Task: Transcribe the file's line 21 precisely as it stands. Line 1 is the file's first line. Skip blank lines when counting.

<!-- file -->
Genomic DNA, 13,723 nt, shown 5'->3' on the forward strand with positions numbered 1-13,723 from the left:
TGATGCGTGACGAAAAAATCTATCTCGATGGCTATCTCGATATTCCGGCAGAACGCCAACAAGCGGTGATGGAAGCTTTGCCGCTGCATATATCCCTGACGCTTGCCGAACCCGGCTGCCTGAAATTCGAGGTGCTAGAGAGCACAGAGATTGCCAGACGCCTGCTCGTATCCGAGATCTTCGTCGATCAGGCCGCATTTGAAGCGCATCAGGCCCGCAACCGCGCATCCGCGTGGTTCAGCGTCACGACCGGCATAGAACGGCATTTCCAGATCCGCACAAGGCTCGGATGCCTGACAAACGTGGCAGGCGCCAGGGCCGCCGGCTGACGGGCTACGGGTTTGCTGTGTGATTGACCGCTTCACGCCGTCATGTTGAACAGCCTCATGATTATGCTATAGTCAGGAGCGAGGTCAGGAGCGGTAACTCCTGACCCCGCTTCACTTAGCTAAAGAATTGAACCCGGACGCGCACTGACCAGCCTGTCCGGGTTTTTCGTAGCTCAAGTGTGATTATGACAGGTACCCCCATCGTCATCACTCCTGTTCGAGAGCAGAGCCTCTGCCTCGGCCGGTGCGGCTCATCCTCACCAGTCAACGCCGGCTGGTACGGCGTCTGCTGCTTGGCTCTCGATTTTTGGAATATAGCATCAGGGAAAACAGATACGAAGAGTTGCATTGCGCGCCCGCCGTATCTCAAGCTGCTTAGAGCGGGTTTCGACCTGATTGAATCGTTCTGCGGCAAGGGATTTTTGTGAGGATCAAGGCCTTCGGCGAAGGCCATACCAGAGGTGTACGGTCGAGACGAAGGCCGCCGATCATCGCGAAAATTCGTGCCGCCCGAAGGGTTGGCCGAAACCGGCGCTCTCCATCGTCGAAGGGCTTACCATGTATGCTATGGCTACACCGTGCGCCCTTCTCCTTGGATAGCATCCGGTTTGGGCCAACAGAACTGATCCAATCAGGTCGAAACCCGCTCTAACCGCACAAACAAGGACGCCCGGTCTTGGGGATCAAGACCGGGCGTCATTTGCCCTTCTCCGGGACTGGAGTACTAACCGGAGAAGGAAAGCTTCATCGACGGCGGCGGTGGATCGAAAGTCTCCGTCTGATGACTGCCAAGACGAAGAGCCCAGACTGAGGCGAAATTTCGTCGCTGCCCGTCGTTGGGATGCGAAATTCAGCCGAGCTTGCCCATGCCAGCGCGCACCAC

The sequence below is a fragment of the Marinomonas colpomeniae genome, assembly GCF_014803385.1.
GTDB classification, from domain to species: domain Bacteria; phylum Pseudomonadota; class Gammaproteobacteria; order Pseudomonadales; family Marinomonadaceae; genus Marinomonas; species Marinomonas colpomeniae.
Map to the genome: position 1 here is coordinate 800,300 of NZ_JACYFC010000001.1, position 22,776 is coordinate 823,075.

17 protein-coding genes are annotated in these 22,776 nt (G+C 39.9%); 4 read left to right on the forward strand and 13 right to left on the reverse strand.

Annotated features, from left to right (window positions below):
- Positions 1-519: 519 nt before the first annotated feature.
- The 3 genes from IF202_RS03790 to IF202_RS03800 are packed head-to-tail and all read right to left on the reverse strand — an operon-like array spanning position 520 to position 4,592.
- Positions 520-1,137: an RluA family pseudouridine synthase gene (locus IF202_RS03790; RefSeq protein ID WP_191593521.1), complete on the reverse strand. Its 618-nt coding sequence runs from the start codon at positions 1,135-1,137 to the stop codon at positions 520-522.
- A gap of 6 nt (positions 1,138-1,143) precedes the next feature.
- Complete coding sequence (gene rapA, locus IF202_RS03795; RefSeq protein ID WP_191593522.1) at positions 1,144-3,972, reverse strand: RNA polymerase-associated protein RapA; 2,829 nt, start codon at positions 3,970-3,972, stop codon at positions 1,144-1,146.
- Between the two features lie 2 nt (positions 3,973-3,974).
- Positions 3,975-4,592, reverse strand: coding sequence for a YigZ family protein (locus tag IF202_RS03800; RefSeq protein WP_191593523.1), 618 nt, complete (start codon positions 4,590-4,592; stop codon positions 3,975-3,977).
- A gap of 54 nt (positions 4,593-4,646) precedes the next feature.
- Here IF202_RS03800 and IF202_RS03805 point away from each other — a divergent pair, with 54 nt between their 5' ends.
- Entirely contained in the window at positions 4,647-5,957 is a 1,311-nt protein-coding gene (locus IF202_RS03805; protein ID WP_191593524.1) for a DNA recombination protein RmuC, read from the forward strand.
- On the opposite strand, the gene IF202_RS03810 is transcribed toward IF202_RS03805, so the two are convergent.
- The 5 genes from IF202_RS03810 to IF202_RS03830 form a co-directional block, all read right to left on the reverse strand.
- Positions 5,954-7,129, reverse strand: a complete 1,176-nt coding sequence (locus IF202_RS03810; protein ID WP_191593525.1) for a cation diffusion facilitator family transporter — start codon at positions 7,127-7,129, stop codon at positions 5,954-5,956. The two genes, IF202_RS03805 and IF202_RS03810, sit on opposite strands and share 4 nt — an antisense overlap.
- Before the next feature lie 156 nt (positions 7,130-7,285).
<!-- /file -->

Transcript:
- Before the next feature lie 156 nt (positions 7,130-7,285).